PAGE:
Carlos S. Alvarado Ph.D.

Carlos S. Alvarado Ph.D.

Past president (1995) and President-Elect (2002-2003) of the Parapsychological Association. Conducted research on the psychology and the features of OBE experiences (and other parapsychological phenomena) in Puerto Rico, Scotland and in the US. Alvarado is also known for his reviews of the historical literature of the field. He is currently working at the Parapsychology Foundation, where he is the Chairman of Domestic and International Programs, the series editor of the Foundation's Parapsychological Monographs and the Associate Editor of the International Journal of Parapsychology.

Reflections on Being a Parapsychologist

 - Carlos S. Alvarado Ph.D. -

2. The Parapsychological Community and their Accomplishments

I would like to start with a positive message. Our efforts as parapsychologists have contributed to knowledge in significant ways. I argue that we can be proud of the following:

First: The findings of parapsychology serve as a reminder that there is much more to learn about human functioning than the behavioral sciences suggest. Over a hundred years ago Frederic W. H. Myers (1900) stated that the duty of psychical researchers was "the expansion of science herself" (p. 123). Much of our work suggests that the communication with the environment we refer to as ESP and PK requires at least an extension of current physics and psychology. In other words, there is more to human capabilities than official science teaches. Parapsychological research serves as a reminder of other possibilities, of challenges we only hope science at large will take on. Certainly official science has not accepted that we have established the reality of phenomena that require an expansion of physical and psychological principles. Nonetheless, I agree with Emily Kelly (2001) when she states: "If psychical research does nothing more than continually shake complacent assumptions about fundamental questions concerning mind, consciousness, volition, that alone is a significant contribution to science" (p. 86).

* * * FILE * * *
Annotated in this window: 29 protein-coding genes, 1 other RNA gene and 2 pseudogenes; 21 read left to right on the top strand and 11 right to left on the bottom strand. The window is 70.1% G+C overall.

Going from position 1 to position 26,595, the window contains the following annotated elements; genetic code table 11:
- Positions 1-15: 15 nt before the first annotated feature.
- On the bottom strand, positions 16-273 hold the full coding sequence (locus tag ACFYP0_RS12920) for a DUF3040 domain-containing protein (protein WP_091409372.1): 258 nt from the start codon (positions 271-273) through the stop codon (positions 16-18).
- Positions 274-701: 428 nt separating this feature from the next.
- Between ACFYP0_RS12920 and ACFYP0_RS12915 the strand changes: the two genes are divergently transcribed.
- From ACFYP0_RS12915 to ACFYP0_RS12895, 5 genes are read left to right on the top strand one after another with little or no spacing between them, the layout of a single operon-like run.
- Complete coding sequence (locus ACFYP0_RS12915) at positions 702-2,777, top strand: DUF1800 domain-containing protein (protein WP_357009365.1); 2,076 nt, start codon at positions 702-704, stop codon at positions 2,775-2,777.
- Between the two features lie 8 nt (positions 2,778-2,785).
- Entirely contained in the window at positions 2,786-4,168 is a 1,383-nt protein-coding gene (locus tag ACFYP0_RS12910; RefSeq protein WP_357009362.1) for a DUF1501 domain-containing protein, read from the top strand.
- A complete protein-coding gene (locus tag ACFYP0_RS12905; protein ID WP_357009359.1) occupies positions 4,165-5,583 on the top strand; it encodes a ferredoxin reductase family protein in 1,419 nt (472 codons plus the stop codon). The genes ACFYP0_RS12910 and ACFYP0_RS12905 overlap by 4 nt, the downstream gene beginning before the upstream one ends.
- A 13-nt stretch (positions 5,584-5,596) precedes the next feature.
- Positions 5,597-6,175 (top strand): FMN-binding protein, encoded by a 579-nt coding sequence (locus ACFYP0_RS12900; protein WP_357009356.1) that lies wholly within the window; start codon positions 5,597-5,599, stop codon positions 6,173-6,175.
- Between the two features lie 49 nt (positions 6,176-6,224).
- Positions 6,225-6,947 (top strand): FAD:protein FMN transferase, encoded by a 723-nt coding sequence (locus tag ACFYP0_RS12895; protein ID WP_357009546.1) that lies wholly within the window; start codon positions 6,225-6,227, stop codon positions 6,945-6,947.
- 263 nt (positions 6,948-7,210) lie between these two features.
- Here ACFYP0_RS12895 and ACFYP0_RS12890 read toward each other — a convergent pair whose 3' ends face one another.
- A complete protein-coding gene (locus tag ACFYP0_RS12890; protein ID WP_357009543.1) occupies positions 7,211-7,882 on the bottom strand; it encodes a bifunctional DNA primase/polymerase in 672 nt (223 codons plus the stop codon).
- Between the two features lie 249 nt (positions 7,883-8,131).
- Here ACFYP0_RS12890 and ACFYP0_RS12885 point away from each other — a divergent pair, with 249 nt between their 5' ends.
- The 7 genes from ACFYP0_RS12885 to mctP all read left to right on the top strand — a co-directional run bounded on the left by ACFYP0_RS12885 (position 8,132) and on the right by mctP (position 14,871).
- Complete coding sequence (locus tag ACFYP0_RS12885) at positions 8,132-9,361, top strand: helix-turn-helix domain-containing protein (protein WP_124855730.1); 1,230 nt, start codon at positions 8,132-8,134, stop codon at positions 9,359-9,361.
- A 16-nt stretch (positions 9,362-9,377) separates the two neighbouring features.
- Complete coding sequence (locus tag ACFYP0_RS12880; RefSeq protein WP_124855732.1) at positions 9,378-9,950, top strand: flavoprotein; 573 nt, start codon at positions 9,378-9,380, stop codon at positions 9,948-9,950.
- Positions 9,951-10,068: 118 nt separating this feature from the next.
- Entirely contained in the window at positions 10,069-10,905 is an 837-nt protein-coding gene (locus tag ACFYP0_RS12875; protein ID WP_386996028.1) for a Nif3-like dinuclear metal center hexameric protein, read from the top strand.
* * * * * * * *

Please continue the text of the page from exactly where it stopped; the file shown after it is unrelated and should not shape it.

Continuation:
Second: In addition to extending the reach of human abilities, parapsychology has documented the frequency and complexity of the features of the phenomena it studies and has thus contributed to the overall knowledge of experiences studied by psychology and psychiatry. Our studies show that claims of psychic experiences are more common than previously realized. In addition these studies document the variety of human experience and thus expand the views of their range derived from the behavioral sciences. This includes such "new" experiences as waking and dream ESP, apparitions of the dead, deathbed visions, poltergeists, out-of-body experiences (OBEs), and near-death experiences (NDEs). When one gets into the study of the features of the experiences, the forms ESP takes, the complex patterns of features found in apparitions and in OBEs and NDEs, one realizes our field has contributed much to the cataloging and mapping of a variety of experiences and states of consciousness (Alvarado, 1996a; Irwin, 1994). Some of this work, including Sybo Schouten's (1979) analyses of ESP experiences and my own work with OBEs (Alvarado & Zingrone, 1998-99), shows the further complexity of the experiences by documenting the interaction of its features with other features and with external variables.